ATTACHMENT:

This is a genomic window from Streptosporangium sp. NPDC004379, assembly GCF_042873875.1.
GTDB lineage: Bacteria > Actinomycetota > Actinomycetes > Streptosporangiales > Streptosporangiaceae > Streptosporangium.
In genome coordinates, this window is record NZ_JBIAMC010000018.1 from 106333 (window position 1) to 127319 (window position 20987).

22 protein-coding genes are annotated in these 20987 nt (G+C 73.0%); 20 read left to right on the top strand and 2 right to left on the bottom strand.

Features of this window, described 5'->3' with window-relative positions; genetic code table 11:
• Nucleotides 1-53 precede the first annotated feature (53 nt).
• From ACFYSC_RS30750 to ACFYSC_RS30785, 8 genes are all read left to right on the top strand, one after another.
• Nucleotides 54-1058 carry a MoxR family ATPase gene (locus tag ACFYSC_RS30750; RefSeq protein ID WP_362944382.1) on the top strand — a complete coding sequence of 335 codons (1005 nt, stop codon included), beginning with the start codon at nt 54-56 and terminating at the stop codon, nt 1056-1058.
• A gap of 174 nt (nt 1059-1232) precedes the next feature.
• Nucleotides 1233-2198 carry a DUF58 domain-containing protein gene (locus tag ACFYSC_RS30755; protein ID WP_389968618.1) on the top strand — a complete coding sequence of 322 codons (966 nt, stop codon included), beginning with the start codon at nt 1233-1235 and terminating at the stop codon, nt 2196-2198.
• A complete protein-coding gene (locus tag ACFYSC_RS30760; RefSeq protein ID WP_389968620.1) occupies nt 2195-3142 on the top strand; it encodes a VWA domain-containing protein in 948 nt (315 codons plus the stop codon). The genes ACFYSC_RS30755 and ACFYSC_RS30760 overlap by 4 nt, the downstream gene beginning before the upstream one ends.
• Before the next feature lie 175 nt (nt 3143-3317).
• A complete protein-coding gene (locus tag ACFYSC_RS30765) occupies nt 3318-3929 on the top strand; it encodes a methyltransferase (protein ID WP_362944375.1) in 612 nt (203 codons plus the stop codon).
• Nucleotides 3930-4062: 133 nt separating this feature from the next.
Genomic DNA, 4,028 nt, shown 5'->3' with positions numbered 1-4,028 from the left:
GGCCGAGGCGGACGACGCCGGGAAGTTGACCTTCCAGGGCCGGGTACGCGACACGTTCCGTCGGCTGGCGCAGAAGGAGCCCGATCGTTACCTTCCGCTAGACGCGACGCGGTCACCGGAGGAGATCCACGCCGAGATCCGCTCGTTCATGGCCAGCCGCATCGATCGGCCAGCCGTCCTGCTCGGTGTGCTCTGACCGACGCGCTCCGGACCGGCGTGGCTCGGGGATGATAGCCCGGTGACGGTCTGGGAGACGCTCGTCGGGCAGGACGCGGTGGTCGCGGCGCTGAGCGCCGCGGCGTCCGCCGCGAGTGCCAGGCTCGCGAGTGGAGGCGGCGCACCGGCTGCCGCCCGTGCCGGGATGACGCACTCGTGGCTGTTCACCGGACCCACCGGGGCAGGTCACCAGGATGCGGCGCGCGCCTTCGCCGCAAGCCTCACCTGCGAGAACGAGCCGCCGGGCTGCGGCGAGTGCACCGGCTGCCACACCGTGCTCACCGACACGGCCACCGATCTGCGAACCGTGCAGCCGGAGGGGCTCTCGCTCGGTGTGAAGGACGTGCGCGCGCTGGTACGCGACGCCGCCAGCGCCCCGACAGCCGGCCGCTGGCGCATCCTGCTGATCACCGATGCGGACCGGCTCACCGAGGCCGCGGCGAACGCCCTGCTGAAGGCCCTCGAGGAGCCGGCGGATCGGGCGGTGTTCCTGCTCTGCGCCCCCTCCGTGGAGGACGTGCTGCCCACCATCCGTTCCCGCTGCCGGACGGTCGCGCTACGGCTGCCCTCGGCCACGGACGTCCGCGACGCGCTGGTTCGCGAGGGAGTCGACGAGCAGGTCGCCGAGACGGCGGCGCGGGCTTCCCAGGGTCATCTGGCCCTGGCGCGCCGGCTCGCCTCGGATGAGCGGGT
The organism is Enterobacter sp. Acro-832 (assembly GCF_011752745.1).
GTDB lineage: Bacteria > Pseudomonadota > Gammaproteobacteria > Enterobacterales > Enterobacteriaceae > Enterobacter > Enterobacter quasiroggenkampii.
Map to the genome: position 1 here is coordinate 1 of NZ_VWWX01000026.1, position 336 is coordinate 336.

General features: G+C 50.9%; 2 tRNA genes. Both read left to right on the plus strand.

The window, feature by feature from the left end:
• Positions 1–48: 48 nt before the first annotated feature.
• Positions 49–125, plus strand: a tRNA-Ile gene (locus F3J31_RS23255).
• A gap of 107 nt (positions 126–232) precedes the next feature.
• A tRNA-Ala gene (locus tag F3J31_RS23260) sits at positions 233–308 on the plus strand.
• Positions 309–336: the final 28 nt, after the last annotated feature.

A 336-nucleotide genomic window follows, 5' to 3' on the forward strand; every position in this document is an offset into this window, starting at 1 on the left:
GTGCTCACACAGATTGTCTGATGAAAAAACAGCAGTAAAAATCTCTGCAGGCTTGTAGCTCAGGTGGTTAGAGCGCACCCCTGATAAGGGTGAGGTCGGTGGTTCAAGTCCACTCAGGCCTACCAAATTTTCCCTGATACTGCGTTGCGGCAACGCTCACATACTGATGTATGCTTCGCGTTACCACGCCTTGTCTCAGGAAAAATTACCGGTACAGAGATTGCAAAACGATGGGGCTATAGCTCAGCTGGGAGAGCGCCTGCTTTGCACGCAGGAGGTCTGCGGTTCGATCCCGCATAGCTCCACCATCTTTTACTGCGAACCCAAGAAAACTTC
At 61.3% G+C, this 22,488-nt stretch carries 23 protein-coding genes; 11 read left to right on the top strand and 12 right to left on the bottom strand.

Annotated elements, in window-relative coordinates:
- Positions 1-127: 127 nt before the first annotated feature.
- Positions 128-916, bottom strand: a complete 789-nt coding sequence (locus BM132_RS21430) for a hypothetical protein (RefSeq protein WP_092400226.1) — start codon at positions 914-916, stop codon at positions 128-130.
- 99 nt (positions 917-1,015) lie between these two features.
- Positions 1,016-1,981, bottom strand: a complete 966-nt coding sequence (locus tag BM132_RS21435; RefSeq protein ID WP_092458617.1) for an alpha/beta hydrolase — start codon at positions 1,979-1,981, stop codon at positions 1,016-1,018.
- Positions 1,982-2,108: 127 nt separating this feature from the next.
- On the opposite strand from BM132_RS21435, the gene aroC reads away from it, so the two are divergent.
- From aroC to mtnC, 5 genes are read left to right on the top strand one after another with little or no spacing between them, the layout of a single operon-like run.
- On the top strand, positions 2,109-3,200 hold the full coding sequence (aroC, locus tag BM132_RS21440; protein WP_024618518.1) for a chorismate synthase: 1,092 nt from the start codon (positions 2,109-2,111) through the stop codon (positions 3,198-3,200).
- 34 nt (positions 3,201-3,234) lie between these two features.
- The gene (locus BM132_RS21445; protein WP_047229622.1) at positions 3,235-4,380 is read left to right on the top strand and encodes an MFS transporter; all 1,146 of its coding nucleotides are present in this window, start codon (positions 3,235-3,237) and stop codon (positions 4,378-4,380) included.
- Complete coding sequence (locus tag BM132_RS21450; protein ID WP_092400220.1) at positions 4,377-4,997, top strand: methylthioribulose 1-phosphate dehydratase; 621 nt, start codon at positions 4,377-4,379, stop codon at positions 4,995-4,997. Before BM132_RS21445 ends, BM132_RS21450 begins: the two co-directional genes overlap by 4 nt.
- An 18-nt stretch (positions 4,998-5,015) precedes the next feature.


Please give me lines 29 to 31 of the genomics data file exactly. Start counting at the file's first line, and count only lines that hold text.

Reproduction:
At 61.3% G+C, this 22,488-nt stretch carries 23 protein-coding genes; 11 read left to right on the top strand and 12 right to left on the bottom strand.

Annotated elements, in window-relative coordinates:
- Positions 1-127: 127 nt before the first annotated feature.